Corsicana Daily Sun, Corsicana, Texas

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December 10, 2012

Courthouse restoration gets green light now; referendum vote possible

Corsicana — On the agenda for a third consecutive commissioners court meeting, the signing of an agreement with the Texas Historic Commission for the proposed renovation of the Navarro County Courthouse finally got a vote — unanimous approval.

Commissioners had twice tabled the action — viewed by the THC as a sign of “moving forward” with the proposed renovation of Corsicana’s 105-year-old courthouse — before Monday’s vote. While the county essentially agreed to accept the state grant of approximately $4.5 million — less than half the cost of the project — it had not yet signed a funding agreement, one of several documents that will follow during various phases of the planning and work.

Commissioners also agreed Monday to hire a financial advisor and approve the architect’s contract for continued work, after a lengthy discussion as to how the architect will be paid before the proceeds of any certificate of obligation issue to help pay the county’s share of the restoration, and the relocation of courthouse operations for approximately 30 months.

The prospects of private funding from community organizations and trusts was also discussed Monday, with County Judge H.M. Davenport indicating moving forward with the project will help spur such donations, some coming as soon as perhaps January, which could help pay for work until income from certificates of obligation was realized, or for work that could not be paid by a bond issue.

“I think we have people behind us on this,” said Pct. 3 Commissioner David “Butch” Warren. “I think we’ll be pleasantly surprised.”

Still, the project faces a possible referendum vote of sorts. One citizen in attendance — Bobby Vickery of Frost — has indicated a petition will be circulated to call for a referendum vote on the issuance of any certificate of obligation for the project. The vote would not be a direct referendum vote on the restoration of the courthouse, only on the method of helping to fund the county’s share of those costs through a bond issue. Petitions signed by 5 percent of the Navarro County’s registered voters would put the matter on either the May or November ballot, although Davenport said Monday it would be November before the vote could take place.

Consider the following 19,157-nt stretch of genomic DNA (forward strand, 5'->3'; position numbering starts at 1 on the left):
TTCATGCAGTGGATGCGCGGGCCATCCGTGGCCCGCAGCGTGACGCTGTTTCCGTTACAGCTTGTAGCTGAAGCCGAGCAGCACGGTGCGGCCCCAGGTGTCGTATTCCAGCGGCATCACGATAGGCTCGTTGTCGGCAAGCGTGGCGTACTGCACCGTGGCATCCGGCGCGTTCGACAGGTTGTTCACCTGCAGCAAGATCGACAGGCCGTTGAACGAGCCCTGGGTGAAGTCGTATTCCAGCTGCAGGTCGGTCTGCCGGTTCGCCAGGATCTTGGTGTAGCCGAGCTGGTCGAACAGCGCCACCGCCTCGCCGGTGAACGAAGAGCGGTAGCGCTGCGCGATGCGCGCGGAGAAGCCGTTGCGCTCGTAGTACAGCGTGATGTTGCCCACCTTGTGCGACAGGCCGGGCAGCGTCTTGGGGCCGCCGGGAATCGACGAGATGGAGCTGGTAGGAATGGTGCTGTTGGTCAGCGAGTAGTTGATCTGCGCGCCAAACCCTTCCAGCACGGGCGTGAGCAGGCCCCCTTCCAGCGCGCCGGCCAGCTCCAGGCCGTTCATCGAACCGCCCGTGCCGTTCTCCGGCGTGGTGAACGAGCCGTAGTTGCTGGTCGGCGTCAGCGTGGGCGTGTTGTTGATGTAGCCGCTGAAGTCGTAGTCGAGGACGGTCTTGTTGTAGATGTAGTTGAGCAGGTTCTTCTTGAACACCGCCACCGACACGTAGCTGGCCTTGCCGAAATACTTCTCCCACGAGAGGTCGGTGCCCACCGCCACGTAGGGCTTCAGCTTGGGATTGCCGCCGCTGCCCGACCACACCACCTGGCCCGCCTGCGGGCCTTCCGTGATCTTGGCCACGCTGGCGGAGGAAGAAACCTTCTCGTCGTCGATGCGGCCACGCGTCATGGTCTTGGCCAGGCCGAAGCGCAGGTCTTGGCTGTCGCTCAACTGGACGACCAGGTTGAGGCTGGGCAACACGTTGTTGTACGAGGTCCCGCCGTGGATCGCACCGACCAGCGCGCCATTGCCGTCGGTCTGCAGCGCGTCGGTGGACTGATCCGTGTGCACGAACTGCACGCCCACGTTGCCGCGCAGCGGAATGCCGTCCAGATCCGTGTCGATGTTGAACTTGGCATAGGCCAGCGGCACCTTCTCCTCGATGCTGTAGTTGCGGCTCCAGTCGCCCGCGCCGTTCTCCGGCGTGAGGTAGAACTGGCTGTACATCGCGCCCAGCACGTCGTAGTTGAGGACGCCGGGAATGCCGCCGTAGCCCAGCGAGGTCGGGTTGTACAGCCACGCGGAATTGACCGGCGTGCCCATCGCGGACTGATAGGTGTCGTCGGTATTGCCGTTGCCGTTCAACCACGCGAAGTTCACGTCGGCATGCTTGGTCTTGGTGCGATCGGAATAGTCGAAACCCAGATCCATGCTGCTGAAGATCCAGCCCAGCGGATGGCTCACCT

“I think the point moving forward is how you are going to pay for it,” Vickery said. “What we as the taxpayers want to say is that we have a voice in whether we can afford this or not. I think you're doing the fiscally responsible thing by hiring an advisor and seeing what our costs are. I don't know if we are able to afford that or not.”

“This decision is the biggest financial decision we’ve had in the county,” said Pct. 2 Commissioner Dick Martin. “I think it will end up in the voter’s lap and they’ll be able to make the decision.”

Karalei Nunn of 1113 Architects, the firm that’s done the planning work thus far, urged commissioners to move forward in the interest of time and money.

“The last cost estimates we got were a year ago,” she said. “My thinking is it is in your best interest to move forward and hold the contractor to those costs.

“The longer you delay, the more likely you are to see cost increases,” she added.

Pct. 4 Commissioner James Olsen said the question was not about whether to renovate the courthouse or not, it has been about how to fund it.

“Kathy (Hollomon) and I are the only ones who suggested we put money in the budget for courthouse restoration,” he said. There were no funds designated for the project in the 2012-2013 budget passed in September.

“There has been some talk that it’s all been negative, and I think that’s been mis-read,” Olsen added. “We discussed putting money in the budget and it didn’t go any farther than that.

He said the taxpayers could eventually decide on how the county will proceed.

“If we put this out for certificates of obligation, the taxpayers have a choice,” Olsen said. “I respect those who want it and I respect those who don’t want it ... the taxpayers have the ultimate say.”

Several people spoke in favor of the restoration project during the open forum time at the outset of the commissioners meeting.

“The courthouse is a wonderful landmark and needs to be restored,” said Marcus Preston. Delaying the work, he said, means it would only cost more to do someday. “We need to take pride in our landmark to ensure its here for our kids and grandkids.”

“Our courthouse is our symbol,” said Brad Cook. “We’re going to be viewed within the county and the state — I ask you to go forward with this.”

“This is a wonderful edifice,” said Ralph Townes. “We're just gonna kick this can on down the road and we're going to look like Washington, D.C. and not be able to make a decision.”

Formulating a plan with the new financial advisor, preparing for the issuance of bid packages, and hitting the community for donations is next for the project.

Former Main Street director Malinda Veldman will be playing a role in helping the county reach the public with appeals for donations, Davenport said.



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